We’ve all received little “thank you’s” throughout our days – a “thank you” for holding a door, or the “thank you” after being handed your cup of coffee in the morning. Think back though, has anyone ever thanked you for saving a life?

Unless you’re a doctor or paramedic, chances are that you’ve never heard that particular “thank you” before. But, if you’ve ever donated blood, there is someone out there who is doing just that: thanking you for saving their life, you just don’t realize it yet.

World Blood Donor Day is celebrated annually on June 14th. While the World Health Organization holds this campaign every year to encourage more people to donate blood, this year has a special emphasis on thanking those who already have.

If you are considering donating blood, here are some statistics on how those blood donations are actually used:

In low-income countries, 65% of all blood donations are given to children under the age of 5. In high-income countries, up to 76% of all donations are given to patients 65 years or older.

In total, there are 108 million blood donations worldwide. This might sound like a high number, but over half of those are in high-income countries, which only accounts for 18% of the world’s population. This means that low-income countries not only have more people, but also have a markedly lower availability of blood.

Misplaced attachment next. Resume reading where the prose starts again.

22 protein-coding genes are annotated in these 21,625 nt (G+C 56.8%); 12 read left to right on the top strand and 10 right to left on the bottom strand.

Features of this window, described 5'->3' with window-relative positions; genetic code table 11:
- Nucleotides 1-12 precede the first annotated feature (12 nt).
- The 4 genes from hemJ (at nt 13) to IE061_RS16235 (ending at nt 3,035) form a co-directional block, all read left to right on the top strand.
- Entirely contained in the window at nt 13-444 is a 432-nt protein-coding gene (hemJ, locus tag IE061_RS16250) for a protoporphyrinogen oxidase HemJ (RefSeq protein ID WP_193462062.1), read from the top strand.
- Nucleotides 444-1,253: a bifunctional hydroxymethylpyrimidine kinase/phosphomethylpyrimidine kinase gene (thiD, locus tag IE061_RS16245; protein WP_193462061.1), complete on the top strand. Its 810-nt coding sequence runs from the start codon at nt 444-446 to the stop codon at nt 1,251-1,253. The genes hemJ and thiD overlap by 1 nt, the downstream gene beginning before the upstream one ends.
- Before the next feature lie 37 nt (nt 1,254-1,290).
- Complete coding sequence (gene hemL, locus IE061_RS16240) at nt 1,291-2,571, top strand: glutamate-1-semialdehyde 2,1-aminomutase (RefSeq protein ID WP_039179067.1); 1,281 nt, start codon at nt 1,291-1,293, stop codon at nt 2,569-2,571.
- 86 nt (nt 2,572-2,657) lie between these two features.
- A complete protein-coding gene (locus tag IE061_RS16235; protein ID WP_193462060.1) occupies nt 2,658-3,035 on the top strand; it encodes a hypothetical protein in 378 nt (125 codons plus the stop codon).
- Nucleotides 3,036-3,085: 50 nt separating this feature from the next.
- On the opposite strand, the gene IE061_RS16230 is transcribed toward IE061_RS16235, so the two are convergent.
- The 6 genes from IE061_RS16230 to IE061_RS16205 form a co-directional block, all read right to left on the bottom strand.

Are you eligible to donate blood?

The three general requirements for donating blood in the US, UK, and Australia, are that you should 1) be in good health, 2) be at least 17 years old (some exceptions apply), and 3) weigh at least110 lbs (50 kg).

Each country and state has their own specific set of guidelines including those for medication, travel, and chronic illnesses. The full list of eligibility requirements outlined by the Red Cross is available here.

How does blood type affect blood donations?

All blood types are different – there isn’t one that’s better than the others but those letters and + or – signs all mean something. Out of the 8 possible blood types, O positive and A positive are the most common, while AB negative is the most rare. The universal donor is blood type O negative, while the universal plasma donor is type AB positive.

The rarer the blood type, the less donated blood of that type is available. So if you have one of the lesser common blood types, please consider donating. But that doesn’t mean those of you with more common blood types should stop donating! As the slogan for this year’s World Blood Donor Day campaign states: “Give freely, give often. Blood donation matters.”

And to those who have already donated blood, thank you for saving a life.


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